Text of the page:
As more non-“mission-critical” civilian, military and contractor employees login remotely to do their Department of Defense jobs, U.S. adversaries are ramping up attacks, an IT official said during a virtual town hall event Monday.
The DOD’s network is under “unprecedented” demand as the federal government goes to maximum telework capacity, Essye Miller, principal deputy to the DOD’s CIO, said during the event. Much of that strain is coming from remote workers streaming music and videos, prompting the department to suspend access to YouTube and encouraging everyone to avoid streaming music.
“With the increase in telework capability comes an increase in attack surface for our adversaries,” Miller said. “They are already taking advantage of the situation.”
The DOD and military services either declined to comment or did not respond to questions about how many nonessential DOD employees are teleworking.
The CIO’s office has three tiers of need for teleworkers: those who need access just to their DOD emails; those that need access to their files; and those that need full “office-like experience” to carry on their job. Currently, the CIO’s office is working with IT managers across the department to triage network access, Miller said. Many officials whose work is related to classified information or national security cannot telework.
“The Pentagon today seems a little more empty than usual, that is because we are stress-testing teleworking arrangements,” Lisa Hershman, DOD’s chief management officer, said at the virtual event.
The CIO’s office is working to create a “dos and don’ts” list and will offer remote workers a list of best practices to limit the vulnerabilities created from remote access. The Cybersecurity and Infrastructure Security Agency (CISA) put out an alert Friday reminding those who will use virtual private networks (VPNs) to patch and stay updated on security breaches.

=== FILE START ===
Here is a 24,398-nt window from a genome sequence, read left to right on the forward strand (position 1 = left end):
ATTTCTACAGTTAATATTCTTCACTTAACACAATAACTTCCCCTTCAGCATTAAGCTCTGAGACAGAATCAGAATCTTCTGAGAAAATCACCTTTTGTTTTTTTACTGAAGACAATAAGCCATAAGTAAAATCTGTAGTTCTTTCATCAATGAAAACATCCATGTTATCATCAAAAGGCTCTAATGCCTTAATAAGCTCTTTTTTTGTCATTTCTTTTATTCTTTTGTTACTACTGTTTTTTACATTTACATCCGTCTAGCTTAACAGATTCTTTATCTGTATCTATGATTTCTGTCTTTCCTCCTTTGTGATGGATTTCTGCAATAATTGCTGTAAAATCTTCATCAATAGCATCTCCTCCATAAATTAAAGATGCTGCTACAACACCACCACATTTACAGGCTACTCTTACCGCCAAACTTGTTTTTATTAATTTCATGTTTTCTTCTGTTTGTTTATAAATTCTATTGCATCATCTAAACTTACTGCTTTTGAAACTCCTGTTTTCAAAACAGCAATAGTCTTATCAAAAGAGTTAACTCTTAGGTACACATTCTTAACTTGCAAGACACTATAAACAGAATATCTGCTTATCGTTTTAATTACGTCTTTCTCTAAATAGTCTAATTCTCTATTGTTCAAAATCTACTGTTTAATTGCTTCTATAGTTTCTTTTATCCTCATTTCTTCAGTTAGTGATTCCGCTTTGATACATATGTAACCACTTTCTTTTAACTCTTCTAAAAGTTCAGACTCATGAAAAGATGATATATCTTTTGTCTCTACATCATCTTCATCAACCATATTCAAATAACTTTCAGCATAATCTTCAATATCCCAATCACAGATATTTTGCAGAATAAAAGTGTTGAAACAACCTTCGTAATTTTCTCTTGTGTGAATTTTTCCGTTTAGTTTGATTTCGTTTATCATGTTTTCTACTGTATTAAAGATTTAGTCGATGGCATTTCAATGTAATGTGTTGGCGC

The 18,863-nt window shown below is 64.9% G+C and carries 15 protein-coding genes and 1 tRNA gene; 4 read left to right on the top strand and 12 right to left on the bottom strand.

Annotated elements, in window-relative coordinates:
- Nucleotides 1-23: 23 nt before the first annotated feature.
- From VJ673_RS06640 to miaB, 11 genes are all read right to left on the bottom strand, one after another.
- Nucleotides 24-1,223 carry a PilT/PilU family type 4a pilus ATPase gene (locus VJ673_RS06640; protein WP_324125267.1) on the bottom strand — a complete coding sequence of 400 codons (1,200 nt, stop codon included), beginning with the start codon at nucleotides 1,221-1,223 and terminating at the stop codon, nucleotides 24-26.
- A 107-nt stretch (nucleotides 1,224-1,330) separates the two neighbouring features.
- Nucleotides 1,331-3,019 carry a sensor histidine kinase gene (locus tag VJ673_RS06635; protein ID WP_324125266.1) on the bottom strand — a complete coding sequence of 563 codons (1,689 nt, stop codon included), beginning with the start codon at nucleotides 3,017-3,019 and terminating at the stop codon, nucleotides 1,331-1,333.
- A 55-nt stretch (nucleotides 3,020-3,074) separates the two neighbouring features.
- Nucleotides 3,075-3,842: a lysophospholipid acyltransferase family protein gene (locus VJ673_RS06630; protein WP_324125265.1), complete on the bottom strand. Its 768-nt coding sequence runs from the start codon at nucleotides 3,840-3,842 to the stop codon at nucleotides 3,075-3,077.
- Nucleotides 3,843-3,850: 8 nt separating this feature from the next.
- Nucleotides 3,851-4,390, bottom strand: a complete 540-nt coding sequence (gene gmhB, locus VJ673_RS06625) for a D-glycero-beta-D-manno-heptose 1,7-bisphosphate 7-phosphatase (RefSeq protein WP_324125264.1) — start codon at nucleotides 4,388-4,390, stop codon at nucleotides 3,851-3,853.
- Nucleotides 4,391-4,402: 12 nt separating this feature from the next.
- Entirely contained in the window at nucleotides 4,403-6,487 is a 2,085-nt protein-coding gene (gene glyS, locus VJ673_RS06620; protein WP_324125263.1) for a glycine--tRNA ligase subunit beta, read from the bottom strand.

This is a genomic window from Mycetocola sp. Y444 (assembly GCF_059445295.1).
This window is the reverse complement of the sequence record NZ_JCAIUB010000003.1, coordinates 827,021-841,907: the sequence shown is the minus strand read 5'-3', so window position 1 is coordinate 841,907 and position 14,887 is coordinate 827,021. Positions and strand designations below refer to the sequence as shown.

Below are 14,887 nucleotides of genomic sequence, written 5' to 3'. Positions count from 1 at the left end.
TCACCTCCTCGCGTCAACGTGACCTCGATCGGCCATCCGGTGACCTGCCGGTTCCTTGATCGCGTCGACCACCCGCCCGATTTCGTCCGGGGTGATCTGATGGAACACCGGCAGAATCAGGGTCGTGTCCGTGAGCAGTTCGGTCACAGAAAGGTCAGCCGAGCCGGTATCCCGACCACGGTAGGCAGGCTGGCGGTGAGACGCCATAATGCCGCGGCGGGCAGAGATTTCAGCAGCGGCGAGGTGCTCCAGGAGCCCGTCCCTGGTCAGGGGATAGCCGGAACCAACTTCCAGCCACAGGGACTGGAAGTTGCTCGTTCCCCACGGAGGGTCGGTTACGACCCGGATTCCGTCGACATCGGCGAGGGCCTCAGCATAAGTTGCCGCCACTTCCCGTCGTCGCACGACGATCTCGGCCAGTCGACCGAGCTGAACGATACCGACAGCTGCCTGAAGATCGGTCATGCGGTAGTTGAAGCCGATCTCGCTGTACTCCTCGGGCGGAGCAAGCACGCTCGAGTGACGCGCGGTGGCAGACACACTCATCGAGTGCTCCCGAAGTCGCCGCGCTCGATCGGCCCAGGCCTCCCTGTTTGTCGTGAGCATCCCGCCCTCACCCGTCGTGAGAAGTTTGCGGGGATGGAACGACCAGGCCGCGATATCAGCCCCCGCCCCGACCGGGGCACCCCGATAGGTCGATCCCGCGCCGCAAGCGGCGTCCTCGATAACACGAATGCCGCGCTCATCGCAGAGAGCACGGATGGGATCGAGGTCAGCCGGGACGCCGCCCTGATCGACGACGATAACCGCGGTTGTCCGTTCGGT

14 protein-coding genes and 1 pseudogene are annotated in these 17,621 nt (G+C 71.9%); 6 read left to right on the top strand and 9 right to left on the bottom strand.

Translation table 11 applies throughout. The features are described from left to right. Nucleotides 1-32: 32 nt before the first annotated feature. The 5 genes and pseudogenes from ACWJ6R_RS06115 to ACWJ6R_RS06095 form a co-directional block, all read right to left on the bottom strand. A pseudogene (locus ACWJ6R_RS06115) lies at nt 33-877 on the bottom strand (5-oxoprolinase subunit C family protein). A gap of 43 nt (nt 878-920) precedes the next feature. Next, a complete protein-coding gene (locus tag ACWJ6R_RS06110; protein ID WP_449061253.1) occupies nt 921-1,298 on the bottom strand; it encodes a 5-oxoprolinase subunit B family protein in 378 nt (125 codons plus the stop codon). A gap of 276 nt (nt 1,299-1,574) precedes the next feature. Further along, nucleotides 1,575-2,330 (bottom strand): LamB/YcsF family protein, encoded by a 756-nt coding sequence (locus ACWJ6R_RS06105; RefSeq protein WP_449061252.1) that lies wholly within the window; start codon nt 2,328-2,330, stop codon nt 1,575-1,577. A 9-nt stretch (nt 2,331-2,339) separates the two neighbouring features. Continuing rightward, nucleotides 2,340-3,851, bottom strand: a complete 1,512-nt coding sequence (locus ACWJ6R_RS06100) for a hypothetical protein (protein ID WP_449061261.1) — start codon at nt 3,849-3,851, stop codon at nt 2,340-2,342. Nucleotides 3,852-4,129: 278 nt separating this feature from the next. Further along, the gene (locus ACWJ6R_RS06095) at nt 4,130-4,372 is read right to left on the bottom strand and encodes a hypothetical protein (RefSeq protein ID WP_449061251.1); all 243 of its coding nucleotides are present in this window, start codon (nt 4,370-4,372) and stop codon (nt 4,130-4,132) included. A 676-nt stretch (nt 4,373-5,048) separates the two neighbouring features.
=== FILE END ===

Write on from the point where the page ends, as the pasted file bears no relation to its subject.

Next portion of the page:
Miller asked those who are working remotely not to “resort to more creative means” of chatting online with colleagues. The Defense Information Systems Agency (DISA) is working to create a DOD-approve chat platform, she said. Using non-DOD approved chatrooms “will ultimately create holes and establish unnecessary security postures for us,” Miller said.
The fallout from the novel coronavirus pandemic is unprecedented for the DOD, which has faced sequestration and furlough before. But for those past events, workers had to stop their work instead of working from home.
Daniel Walsh, acting director of the Pentagon Force Protection Agency, asked all to “follow personal hygiene against the coronavirus, but also cyber-hygiene.”